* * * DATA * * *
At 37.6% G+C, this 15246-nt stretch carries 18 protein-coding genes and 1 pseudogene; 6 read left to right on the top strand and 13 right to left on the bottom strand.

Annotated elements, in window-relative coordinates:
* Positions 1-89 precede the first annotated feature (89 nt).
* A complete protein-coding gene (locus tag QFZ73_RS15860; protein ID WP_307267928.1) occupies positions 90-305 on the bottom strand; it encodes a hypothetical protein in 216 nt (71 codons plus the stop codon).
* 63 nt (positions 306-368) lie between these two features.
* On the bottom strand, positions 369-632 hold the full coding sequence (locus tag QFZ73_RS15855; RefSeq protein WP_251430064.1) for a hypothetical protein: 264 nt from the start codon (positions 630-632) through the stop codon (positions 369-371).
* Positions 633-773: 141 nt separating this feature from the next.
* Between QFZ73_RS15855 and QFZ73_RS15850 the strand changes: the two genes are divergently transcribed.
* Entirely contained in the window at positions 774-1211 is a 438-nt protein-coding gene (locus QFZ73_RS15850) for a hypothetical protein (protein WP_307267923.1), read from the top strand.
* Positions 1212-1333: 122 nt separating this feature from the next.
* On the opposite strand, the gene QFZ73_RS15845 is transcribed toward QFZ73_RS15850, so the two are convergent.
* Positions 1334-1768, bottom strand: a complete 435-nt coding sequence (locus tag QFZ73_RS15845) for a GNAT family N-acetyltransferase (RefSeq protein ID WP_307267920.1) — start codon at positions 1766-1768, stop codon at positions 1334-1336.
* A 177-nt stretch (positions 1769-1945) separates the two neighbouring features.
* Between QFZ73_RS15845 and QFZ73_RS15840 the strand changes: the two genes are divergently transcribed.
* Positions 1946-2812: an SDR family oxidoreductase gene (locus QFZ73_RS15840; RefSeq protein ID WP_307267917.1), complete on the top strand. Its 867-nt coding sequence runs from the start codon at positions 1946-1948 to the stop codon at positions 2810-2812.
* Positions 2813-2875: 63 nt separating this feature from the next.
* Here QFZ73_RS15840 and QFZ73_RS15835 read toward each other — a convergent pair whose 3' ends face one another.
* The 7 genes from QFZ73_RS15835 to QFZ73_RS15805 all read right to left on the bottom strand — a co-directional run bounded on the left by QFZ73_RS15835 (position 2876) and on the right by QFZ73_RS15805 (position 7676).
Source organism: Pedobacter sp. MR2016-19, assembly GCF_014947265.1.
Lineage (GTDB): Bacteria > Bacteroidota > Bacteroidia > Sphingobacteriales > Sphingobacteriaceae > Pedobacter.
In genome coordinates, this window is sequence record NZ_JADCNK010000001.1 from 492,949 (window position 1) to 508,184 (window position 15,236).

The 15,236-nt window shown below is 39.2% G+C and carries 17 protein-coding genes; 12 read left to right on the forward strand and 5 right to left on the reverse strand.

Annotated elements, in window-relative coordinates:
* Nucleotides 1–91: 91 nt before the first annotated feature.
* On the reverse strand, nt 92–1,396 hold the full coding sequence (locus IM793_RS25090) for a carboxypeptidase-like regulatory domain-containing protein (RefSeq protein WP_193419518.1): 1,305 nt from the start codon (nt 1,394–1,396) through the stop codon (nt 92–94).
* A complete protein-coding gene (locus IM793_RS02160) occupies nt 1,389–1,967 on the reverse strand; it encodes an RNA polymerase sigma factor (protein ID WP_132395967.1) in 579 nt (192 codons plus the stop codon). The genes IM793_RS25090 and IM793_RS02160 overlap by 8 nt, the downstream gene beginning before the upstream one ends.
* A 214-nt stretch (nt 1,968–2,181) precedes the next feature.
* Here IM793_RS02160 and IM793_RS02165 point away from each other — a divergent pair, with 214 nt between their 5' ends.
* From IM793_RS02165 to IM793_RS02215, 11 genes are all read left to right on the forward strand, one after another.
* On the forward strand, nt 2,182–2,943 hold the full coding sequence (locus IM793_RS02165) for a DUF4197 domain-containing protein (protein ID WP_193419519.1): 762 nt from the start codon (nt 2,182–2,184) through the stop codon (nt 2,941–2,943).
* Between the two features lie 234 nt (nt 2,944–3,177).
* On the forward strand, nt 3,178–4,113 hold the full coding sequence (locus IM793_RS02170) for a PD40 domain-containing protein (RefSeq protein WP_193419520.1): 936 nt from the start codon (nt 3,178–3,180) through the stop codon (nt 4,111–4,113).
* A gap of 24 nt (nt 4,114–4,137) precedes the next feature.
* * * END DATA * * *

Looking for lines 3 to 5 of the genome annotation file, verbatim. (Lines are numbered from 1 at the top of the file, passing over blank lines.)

* Positions 1-89 precede the first annotated feature (89 nt).
* A complete protein-coding gene (locus tag QFZ73_RS15860; protein ID WP_307267928.1) occupies positions 90-305 on the bottom strand; it encodes a hypothetical protein in 216 nt (71 codons plus the stop codon).
* 63 nt (positions 306-368) lie between these two features.